For Romney, it's all in in Ohio

President Obama and Governor Romney are continuing to focus their campaigns in Ohio, often considered a bellwether for other battleground states. Jan Crawford reports Romney is trailing Obama in the polls there.
Tough fight for Romney in Ohio
Mitt Romney, right, and Paul Ryan, campaigning in Ohio
CBS News

(CBS News) VANDALIA, Ohio - Trailing President Obama in some polls by as much as 8 percentage points in this pivotal battleground state, Republican presidential nominee Mitt Romney and running mate Paul Ryan are pulling out all the stops on a two-day, five-city bus tour in hopes of making up important political ground.

Romney flew to western Ohio after spending the morning talking foreign policy and education in New York City. There, he was joined by Ryan, who had begun the day with a morning stop in Cincinnati. Both projected confidence to a crowd of more than 3,500 people who waited at the Dayton airport for hours to see the candidates.

"We are going to win Ohio," Ryan told the crowd.

"If I'm president of the United States," Romney started to say, and then corrected himself as the crowd yelled in protest: "When I'm president of the United States ..."

Romney, who has called for across-the-board cuts in the federal income tax, said President Obama will spend a second term raising taxes. "He's got one new, one new idea," Romney said. "I admit this, he has one thing he did not do in his first four years (that) he said he's going to do in the next four years, which is to raise taxes."

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In a nod to a manufacturing state that saw a steep decline in production during the recent recession, Romney promised to crack down on China for manipulating its currency, which he said is driving down the prices of its goods and destroying U.S. factory jobs. He also called out China for what he called routine theft of the intellectual property of American companies.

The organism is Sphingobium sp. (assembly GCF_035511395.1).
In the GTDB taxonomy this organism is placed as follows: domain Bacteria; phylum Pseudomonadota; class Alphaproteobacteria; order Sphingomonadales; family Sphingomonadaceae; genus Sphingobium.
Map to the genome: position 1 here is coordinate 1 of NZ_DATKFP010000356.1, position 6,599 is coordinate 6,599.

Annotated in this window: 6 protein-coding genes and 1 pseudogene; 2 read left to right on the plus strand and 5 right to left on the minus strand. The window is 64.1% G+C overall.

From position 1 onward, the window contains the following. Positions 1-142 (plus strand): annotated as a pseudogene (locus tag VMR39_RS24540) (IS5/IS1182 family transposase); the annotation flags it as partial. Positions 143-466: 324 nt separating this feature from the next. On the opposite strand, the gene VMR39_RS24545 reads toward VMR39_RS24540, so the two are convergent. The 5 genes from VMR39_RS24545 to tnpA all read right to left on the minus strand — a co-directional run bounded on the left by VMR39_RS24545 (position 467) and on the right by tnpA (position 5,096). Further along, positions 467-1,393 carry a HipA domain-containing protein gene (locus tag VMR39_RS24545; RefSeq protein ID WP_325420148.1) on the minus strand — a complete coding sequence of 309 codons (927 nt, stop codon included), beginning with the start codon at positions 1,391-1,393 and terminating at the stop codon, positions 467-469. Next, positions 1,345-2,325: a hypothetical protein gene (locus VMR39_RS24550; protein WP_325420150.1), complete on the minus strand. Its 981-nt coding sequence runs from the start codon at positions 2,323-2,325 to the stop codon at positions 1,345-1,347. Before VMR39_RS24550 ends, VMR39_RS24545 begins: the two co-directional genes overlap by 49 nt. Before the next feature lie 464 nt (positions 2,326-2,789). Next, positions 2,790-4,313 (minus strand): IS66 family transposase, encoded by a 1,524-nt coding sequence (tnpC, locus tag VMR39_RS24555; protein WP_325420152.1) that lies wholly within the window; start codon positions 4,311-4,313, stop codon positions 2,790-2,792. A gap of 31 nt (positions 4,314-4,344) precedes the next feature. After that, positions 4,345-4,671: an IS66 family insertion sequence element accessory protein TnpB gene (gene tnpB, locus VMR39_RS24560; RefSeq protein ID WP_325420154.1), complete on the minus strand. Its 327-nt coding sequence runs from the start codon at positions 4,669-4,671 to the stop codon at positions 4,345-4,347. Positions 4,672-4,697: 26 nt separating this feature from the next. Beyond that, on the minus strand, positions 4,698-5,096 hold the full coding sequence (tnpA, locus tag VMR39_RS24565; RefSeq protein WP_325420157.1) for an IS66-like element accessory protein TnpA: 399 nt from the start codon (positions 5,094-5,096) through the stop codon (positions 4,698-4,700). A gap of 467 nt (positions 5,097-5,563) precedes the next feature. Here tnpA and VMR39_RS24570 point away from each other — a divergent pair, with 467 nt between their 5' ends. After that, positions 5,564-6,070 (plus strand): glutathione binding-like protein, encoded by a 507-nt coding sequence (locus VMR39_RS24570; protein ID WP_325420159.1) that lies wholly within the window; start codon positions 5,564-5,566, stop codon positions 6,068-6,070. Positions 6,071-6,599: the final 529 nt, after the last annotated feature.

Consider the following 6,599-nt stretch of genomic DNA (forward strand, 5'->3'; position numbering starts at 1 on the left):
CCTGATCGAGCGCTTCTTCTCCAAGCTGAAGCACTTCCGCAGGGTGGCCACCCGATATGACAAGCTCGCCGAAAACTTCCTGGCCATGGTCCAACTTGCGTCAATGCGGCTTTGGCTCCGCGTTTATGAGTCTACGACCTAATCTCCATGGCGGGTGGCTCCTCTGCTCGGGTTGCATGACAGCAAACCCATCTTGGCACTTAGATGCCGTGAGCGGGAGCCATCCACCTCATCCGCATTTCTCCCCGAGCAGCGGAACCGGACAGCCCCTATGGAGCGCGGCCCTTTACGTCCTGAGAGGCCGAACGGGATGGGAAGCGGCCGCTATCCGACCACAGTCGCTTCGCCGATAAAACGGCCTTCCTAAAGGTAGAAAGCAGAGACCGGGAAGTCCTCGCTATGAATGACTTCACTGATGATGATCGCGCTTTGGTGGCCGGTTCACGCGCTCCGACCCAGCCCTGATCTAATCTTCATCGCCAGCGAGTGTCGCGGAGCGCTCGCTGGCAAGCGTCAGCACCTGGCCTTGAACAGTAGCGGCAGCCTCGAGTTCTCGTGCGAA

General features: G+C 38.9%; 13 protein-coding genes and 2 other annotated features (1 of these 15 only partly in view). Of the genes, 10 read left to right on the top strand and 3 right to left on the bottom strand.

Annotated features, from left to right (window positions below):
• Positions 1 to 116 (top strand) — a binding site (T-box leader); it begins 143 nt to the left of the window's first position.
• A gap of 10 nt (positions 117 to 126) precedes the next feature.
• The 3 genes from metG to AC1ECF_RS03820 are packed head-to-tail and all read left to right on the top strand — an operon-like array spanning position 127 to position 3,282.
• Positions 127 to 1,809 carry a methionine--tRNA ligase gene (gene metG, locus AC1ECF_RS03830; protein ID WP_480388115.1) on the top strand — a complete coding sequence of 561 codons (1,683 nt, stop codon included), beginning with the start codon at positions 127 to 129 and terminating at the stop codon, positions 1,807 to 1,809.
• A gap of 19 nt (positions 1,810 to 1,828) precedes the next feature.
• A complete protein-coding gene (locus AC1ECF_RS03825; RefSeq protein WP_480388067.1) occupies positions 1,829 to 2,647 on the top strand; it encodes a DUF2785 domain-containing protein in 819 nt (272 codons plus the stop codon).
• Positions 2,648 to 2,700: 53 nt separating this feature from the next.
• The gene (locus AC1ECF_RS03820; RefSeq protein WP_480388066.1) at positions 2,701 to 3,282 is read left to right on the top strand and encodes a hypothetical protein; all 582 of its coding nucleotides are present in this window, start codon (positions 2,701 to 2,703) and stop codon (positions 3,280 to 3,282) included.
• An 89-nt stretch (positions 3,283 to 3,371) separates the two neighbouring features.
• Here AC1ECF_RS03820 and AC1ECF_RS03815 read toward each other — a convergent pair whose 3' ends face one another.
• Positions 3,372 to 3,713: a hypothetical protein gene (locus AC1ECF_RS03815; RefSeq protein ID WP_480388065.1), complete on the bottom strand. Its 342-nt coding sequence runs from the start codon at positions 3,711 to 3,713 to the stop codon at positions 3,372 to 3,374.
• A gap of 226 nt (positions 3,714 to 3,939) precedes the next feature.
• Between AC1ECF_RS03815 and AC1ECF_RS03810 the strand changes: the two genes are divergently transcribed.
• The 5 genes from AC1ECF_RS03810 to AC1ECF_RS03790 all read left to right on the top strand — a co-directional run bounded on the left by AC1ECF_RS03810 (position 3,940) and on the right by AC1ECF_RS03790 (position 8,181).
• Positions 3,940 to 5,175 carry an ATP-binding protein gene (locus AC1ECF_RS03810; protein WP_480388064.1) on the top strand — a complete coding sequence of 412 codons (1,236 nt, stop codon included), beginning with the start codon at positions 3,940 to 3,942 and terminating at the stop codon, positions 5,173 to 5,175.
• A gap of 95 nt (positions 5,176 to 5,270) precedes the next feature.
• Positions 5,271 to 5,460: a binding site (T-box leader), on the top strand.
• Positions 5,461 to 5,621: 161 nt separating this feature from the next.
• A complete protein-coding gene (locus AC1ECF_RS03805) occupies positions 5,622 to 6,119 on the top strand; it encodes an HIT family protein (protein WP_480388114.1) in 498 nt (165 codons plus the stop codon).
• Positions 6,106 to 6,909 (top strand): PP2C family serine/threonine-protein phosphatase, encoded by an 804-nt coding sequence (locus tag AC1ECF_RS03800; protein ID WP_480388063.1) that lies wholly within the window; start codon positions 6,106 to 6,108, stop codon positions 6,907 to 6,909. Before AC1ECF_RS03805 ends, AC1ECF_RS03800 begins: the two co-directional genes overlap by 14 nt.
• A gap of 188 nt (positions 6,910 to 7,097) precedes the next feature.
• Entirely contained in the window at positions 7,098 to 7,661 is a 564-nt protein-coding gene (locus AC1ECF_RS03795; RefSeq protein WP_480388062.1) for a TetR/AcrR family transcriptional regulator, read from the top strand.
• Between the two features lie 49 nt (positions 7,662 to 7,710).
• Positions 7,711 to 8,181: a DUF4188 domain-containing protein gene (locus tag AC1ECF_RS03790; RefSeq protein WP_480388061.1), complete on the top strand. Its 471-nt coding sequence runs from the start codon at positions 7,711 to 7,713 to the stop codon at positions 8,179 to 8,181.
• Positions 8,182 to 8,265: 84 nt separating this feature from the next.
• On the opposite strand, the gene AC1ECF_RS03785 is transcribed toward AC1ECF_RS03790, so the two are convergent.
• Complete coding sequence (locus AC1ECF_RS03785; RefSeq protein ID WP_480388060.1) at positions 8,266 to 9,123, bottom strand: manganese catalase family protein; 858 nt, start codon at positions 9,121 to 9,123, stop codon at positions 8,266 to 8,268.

"We cannot compete with people who don't play fair and I won't let that go on," he said. "I will stop it in its tracks."

Standing alongside the two candidates on the stage was tea party hero Sen. Rand Paul of Kentucky and Sen. Rob Portman of Ohio, a one-time leading contender for the vice presidential slot. Portman urged the crowd to take advantage of early voting in the state, which begins Oct. 2.

"The best thing we can do right now is bank votes," Portman said, noting that absentee ballots were being passed out at the event. "So vote absentee, take advantage of it and be sure you're getting the word out. ... Tell them we need their vote and we need it now."

Meanwhile, Romney campaign advisers downplayed the relevance of the Washington Post poll, the latest in a series that show Romney behind in Ohio.

"You take all these polls on average, and we still believe that it's a margin-of-error race," senior adviser Kevin Madden told reporters following the first stop of the bus tour.

Political Director Rich Beeson suggested that the campaign's own internal polling shows a much closer race. "The public polls are what the public polls are," he said. "I kinda hope the Obama campaign is basing their campaign on what the public polls say. We don't. We have confidence in our data and our metrics."

The Romney campaign has been struggling to match the Obama campaigns ground game in Ohio, which includes 100 field offices staffed by volunteers compared to 40 field offices opened by the Republican challenger. But Beeson said a more important measure of success on the ground is not in the number of offices, but in the quality and number of contacts with voters. The Romney campaign is well on its way toward hitting its goal of knocking on 10 million doors in target states before Election Day, he said.

"They have 100 offices and I think they're making the mistake of mistaking action for progress," Beeson told reporters aboard the flight to Ohio. "Again, they're the reigning champs. They won. But I will put our operation up against anybody's."

Obama campaign spokeswoman Lis Smith said in response to Romney's comments on Tuesday: "Just a few years ago, Romney said that the president's decision to stand up to China on behalf of American workers in the tire industry was 'protectionism' and 'decidedly bad for the nation and our workers.' In the private sector, he invested in companies that shipped American jobs to China. And we now know that, for years, Mitt Romney has invested in Chinese companies and profited off of their success. When it comes to China, Mitt Romney isn't a trade warrior, he's a paper tiger."

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    Sarah Huisenga is covering the Mitt Romney campaign for CBS News and National Journal.